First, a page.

On March 4, 2021, the Federal Court of Appeal of Canada (FCA) issued its decision in Apotex Inc. v. Janssen Inc., 2021 FCA 45, further clarifying the test for obviousness to try in patent litigation proceedings.
Apotex Inc. (Apotex) appealed the Federal Court’s decision, which prohibited the Minister of Health from granting a notice of compliance for Apotex’s version of a generic drug product marketed by Janssen Inc. While a second decision following amendments to the Patented Medicines (Notice of Compliance) Regulations found that the relevant patent was invalid for obviousness, the FCA proceeded with Apotex’s moot appeal due to its potential relevance on Apotex’s claim for damages.
On the issue of obviousness to try, the FCA distinguished this case from Hospira Healthcare Corporation v. Kennedy Trust for Rheumatology Research, 2020 FCA 30 (previously reported on by the E-TIPS® Newsletter here), where the Federal Court had treated “more or less self-evident that what is being tried ought to work” as a requirement and conducted an inadequate examination of at least one other relevant factor. The FCA held that the Federal Court in the present case considered the relevant factors of obviousness to try and that it was open to the Federal Court to conclude that although the combination of relevant components may have been “worth trying”, it “was not obvious to try”.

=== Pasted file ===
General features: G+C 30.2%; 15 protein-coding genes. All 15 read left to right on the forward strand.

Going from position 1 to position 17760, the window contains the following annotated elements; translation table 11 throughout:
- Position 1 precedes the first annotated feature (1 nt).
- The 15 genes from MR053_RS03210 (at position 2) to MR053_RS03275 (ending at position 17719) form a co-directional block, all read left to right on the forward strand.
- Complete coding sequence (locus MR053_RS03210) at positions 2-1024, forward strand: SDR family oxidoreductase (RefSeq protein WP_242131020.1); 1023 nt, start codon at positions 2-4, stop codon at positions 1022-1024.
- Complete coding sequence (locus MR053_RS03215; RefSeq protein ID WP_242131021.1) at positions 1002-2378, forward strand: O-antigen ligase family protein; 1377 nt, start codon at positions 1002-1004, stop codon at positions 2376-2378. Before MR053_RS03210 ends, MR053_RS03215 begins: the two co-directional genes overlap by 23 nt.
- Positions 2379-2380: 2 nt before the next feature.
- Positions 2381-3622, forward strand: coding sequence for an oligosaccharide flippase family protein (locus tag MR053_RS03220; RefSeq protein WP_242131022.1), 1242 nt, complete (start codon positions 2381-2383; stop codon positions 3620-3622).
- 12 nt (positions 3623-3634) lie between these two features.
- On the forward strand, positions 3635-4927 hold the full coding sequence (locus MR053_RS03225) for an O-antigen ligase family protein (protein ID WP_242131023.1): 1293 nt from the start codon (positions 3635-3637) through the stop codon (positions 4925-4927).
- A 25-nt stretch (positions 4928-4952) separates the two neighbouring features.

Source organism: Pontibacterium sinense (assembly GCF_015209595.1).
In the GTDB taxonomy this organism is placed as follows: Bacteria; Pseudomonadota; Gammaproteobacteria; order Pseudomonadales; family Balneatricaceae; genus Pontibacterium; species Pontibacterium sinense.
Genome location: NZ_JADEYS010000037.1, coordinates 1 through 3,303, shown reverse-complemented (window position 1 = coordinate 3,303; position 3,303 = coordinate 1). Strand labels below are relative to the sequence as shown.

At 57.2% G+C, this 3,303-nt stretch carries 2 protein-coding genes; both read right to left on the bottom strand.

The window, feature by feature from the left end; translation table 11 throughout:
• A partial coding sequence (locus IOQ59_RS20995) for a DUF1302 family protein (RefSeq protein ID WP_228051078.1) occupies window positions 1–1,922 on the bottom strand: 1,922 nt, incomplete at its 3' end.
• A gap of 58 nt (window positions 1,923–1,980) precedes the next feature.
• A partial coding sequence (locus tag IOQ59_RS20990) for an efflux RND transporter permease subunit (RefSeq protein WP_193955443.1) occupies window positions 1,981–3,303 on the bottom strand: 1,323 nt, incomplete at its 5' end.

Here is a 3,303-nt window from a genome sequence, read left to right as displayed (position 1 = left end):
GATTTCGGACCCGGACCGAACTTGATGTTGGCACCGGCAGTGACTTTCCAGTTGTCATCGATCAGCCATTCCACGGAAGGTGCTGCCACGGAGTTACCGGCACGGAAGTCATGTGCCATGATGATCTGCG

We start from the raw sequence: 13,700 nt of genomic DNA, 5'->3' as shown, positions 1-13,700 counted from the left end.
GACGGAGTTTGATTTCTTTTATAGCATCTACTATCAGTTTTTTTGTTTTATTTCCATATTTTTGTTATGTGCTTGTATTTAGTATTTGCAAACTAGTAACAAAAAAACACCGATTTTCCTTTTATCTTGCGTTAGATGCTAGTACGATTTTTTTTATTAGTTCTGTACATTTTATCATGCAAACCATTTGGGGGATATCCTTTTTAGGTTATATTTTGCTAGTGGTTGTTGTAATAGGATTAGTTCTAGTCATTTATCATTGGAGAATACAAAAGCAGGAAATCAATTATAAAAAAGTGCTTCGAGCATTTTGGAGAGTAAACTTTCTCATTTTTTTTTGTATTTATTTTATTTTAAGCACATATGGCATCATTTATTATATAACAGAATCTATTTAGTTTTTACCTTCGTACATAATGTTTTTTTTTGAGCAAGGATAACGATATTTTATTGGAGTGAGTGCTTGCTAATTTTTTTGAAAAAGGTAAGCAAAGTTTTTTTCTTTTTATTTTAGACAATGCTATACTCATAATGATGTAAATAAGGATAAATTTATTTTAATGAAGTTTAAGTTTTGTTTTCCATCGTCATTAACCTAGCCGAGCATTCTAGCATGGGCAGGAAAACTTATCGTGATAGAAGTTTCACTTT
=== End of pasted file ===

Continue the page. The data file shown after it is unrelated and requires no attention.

In addition, the FCA maintained the view that “more or less self-evident that it ought to work” should be treated as a factor in the obviousness to try analysis, rather than as a requirement. The FCA noted that this interpretation seems most consistent with what the Supreme Court of Canada intended in its decision in Apotex Inc. v. Sanofi-Synthelabo Canada Inc., 2008 SCC 61.
The FCA concluded that the Federal Court did not err in its findings and dismissed Apotex’s appeal with costs.
Summary By: Steffi Tran
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